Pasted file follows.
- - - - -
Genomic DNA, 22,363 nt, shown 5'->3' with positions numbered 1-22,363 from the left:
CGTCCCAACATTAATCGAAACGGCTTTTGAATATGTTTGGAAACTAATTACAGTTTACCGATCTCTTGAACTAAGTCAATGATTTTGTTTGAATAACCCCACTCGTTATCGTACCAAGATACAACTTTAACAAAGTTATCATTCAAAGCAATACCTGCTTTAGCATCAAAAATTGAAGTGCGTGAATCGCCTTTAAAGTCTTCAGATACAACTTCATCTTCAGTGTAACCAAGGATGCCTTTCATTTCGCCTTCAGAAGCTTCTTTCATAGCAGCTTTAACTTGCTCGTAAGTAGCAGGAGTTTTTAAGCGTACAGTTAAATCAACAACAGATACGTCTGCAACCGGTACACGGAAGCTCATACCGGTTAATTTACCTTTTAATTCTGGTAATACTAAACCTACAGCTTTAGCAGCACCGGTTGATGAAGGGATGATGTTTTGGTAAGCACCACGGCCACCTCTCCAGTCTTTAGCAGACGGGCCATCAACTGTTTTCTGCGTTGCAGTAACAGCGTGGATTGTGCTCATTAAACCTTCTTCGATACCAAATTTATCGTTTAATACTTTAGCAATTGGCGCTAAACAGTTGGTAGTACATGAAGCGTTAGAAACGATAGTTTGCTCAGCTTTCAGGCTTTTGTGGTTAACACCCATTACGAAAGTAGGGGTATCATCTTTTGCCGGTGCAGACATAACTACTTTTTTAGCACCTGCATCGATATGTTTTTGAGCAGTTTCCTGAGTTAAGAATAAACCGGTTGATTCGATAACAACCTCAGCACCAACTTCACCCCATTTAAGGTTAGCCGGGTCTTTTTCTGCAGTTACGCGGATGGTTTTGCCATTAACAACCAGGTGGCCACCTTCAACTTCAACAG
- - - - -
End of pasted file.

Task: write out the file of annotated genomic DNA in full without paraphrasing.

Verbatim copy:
Genomic DNA, 22,363 nt, shown 5'->3' with positions numbered 1-22,363 from the left:
CGTCCCAACATTAATCGAAACGGCTTTTGAATATGTTTGGAAACTAATTACAGTTTACCGATCTCTTGAACTAAGTCAATGATTTTGTTTGAATAACCCCACTCGTTATCGTACCAAGATACAACTTTAACAAAGTTATCATTCAAAGCAATACCTGCTTTAGCATCAAAAATTGAAGTGCGTGAATCGCCTTTAAAGTCTTCAGATACAACTTCATCTTCAGTGTAACCAAGGATGCCTTTCATTTCGCCTTCAGAAGCTTCTTTCATAGCAGCTTTAACTTGCTCGTAAGTAGCAGGAGTTTTTAAGCGTACAGTTAAATCAACAACAGATACGTCTGCAACCGGTACACGGAAGCTCATACCGGTTAATTTACCTTTTAATTCTGGTAATACTAAACCTACAGCTTTAGCAGCACCGGTTGATGAAGGGATGATGTTTTGGTAAGCACCACGGCCACCTCTCCAGTCTTTAGCAGACGGGCCATCAACTGTTTTCTGCGTTGCAGTAACAGCGTGGATTGTGCTCATTAAACCTTCTTCGATACCAAATTTATCGTTTAATACTTTAGCAATTGGCGCTAAACAGTTGGTAGTACATGAAGCGTTAGAAACGATAGTTTGCTCAGCTTTCAGGCTTTTGTGGTTAACACCCATTACGAAAGTAGGGGTATCATCTTTTGCCGGTGCAGACATAACTACTTTTTTAGCACCTGCATCGATATGTTTTTGAGCAGTTTCCTGAGTTAAGAATAAACCGGTTGATTCGATAACAACCTCAGCACCAACTTCACCCCATTTAAGGTTAGCCGGGTCTTTTTCTGCAGTTACGCGGATGGTTTTGCCATTAACAACCAGGTGGCCACCTTCAACTTCAACAG